Washington (CNN) - His endorsement highly sought after, Indiana Gov. Mitch Daniels is concerned the eventual GOP presidential nominee will not seize the opportunity to make a strong case for conservative economic policies, instead relying on his or her status as the "default option," or the alternative to the current political landscape, as a strategy for winning the White House.
"Now I think it's pretty clear that there's a good chance (President Barack Obama) will be running under really adverse economic conditions," he explained.
"I'm a little concerned that our nominee might just decide, 'Well, that's all it'll take, I'll just kind of play it safe. And I can get elected as the default option'."
The two-term governor believes that when equipped with the facts, Americans will prefer a candidate who will implement significant measures to repair the economy.
"What matters is winning it on the basis that allows us to make big change. And so I'm going to encourage, in my little way, our candidates and our eventual nominee, to, as I say, trust the American people a little more and step out there."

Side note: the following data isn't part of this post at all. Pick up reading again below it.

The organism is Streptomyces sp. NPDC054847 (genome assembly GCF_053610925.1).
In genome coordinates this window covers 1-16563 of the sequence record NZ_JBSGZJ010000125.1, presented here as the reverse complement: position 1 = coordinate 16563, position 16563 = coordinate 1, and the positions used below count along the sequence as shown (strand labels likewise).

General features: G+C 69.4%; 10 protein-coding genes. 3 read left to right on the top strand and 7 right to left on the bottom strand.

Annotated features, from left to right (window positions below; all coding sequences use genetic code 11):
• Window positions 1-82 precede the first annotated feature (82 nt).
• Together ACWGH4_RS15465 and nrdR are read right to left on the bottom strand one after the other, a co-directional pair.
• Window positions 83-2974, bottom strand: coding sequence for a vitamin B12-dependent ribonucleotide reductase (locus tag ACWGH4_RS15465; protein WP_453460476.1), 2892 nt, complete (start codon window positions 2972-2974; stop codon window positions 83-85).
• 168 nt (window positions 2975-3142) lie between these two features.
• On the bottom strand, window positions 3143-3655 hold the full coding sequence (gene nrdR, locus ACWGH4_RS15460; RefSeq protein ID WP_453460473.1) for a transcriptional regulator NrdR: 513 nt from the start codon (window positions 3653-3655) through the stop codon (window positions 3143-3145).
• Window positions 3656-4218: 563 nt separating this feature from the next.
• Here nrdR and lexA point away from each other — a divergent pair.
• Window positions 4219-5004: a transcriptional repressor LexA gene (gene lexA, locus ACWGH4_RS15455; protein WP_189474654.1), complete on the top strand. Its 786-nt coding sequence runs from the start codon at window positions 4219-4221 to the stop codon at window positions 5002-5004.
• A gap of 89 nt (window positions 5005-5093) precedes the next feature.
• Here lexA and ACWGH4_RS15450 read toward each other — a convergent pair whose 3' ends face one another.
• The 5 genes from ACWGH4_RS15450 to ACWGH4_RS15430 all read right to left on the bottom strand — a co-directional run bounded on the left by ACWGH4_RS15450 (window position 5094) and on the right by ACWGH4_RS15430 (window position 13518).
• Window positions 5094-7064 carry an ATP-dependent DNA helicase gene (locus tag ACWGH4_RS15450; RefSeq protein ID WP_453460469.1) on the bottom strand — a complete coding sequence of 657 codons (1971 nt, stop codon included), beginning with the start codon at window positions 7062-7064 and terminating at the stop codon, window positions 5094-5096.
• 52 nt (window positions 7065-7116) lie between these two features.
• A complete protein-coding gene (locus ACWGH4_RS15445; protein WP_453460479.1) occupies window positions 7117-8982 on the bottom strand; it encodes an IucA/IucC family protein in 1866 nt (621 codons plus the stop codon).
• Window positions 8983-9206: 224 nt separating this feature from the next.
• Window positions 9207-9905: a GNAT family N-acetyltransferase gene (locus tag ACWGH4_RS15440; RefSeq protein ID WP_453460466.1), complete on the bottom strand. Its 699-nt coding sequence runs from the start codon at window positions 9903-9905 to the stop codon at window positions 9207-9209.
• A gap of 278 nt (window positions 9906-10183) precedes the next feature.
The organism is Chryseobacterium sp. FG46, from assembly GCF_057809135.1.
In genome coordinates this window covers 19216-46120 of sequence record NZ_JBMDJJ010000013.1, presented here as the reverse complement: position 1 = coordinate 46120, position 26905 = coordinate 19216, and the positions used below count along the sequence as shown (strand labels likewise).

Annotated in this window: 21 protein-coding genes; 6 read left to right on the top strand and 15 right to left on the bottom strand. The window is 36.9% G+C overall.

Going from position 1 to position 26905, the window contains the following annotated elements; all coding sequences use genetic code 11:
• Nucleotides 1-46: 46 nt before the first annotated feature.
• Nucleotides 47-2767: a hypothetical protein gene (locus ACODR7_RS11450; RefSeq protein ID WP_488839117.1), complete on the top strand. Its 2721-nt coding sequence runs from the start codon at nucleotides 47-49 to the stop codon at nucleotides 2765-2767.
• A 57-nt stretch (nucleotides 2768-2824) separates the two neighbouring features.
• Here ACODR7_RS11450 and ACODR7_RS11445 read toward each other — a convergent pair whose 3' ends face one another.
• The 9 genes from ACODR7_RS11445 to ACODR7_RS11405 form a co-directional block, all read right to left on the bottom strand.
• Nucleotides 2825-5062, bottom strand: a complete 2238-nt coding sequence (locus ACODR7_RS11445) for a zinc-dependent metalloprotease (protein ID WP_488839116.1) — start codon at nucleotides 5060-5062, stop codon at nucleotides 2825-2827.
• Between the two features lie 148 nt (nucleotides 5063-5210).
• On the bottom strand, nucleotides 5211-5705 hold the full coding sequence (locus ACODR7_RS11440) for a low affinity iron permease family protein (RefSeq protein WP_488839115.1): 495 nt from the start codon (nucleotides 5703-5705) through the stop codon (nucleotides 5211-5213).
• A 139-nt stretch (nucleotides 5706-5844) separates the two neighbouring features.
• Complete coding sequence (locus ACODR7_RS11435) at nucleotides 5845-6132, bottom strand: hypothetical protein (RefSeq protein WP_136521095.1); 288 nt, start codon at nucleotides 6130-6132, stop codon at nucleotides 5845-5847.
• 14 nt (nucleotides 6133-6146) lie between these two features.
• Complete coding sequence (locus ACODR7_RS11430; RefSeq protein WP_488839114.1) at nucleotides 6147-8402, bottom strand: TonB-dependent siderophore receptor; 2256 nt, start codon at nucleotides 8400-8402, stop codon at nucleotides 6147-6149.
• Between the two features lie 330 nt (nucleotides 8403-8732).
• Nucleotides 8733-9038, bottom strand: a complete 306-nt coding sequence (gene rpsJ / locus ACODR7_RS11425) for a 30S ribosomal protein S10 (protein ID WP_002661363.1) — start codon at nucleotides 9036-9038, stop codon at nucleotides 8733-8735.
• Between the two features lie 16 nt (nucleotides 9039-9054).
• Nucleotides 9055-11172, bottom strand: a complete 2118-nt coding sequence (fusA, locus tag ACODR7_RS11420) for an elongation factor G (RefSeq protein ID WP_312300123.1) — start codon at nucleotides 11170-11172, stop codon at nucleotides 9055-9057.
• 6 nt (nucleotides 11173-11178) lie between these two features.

The highest official in the Hoosier state delivered these remarks on Monday while peddling his new book, which describes "just how close Americans are to losing their republic, and how they can restore it to greatness." Daniels told book-tour attendees that the trajectory the Obama administration is on with regard to their fiscal policies "threatens the American sense of optimism."
"Democracy is and always was a leap of fate," he said.
Daniels is not terribly impressed with his own party's outlook on what can be done to salvage the fiscal crisis, saying, "Folks on both sides don't think we have the capacity to make drastic changes to reform...Neither side is giving Americans enough credit."
When asked by CNN if he thought he'd be an asset to the GOP ticket as the vice presidential nominee, Daniels said the decision ultimately rests with the eventual candidate and he doesn't spend any time thinking about it.
The book event was hosted by the American Enterprise Institute for Public Policy Research, a pro-business think tank based in Washington.